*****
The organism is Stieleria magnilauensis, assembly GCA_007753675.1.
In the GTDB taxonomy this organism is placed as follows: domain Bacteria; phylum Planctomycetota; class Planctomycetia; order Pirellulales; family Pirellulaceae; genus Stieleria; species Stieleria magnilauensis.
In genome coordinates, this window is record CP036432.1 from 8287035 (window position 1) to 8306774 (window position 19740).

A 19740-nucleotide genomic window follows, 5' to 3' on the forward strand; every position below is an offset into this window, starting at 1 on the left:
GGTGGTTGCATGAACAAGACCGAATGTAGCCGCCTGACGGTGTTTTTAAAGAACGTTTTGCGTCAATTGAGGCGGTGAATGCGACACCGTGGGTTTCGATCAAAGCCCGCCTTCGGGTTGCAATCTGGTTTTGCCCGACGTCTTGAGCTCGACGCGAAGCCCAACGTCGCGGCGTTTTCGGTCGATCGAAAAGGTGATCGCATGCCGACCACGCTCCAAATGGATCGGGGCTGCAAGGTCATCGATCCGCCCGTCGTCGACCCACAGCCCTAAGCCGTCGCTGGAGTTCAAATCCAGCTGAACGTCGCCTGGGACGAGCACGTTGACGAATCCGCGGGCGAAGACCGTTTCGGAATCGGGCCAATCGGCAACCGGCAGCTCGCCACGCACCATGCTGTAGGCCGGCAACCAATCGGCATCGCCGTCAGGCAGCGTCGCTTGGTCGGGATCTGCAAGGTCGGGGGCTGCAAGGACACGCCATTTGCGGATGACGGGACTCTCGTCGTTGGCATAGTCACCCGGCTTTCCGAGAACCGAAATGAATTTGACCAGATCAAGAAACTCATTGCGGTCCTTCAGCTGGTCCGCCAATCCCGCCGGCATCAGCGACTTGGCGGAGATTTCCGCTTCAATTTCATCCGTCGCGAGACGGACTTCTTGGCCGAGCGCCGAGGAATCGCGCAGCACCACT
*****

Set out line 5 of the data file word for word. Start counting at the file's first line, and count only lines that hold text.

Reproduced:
GGTGGTTGCATGAACAAGACCGAATGTAGCCGCCTGACGGTGTTTTTAAAGAACGTTTTGCGTCAATTGAGGCGGTGAATGCGACACCGTGGGTTTCGATCAAAGCCCGCCTTCGGGTTGCAATCTGGTTTTGCCCGACGTCTTGAGCTCGACGCGAAGCCCAACGTCGCGGCGTTTTCGGTCGATCGAAAAGGTGATCGCATGCCGACCACGCTCCAAATGGATCGGGGCTGCAAGGTCATCGATCCGCCCGTCGTCGACCCACAGCCCTAAGCCGTCGCTGGAGTTCAAATCCAGCTGAACGTCGCCTGGGACGAGCACGTTGACGAATCCGCGGGCGAAGACCGTTTCGGAATCGGGCCAATCGGCAACCGGCAGCTCGCCACGCACCATGCTGTAGGCCGGCAACCAATCGGCATCGCCGTCAGGCAGCGTCGCTTGGTCGGGATCTGCAAGGTCGGGGGCTGCAAGGACACGCCATTTGCGGATGACGGGACTCTCGTCGTTGGCATAGTCACCCGGCTTTCCGAGAACCGAAATGAATTTGACCAGATCAAGAAACTCATTGCGGTCCTTCAGCTGGTCCGCCAATCCCGCCGGCATCAGCGACTTGGCGGAGATTTCCGCTTCAATTTCATCCGTCGCGAGACGGACTTCTTGGCCGAGCGCCGAGGAATCGCGCAGCACCACT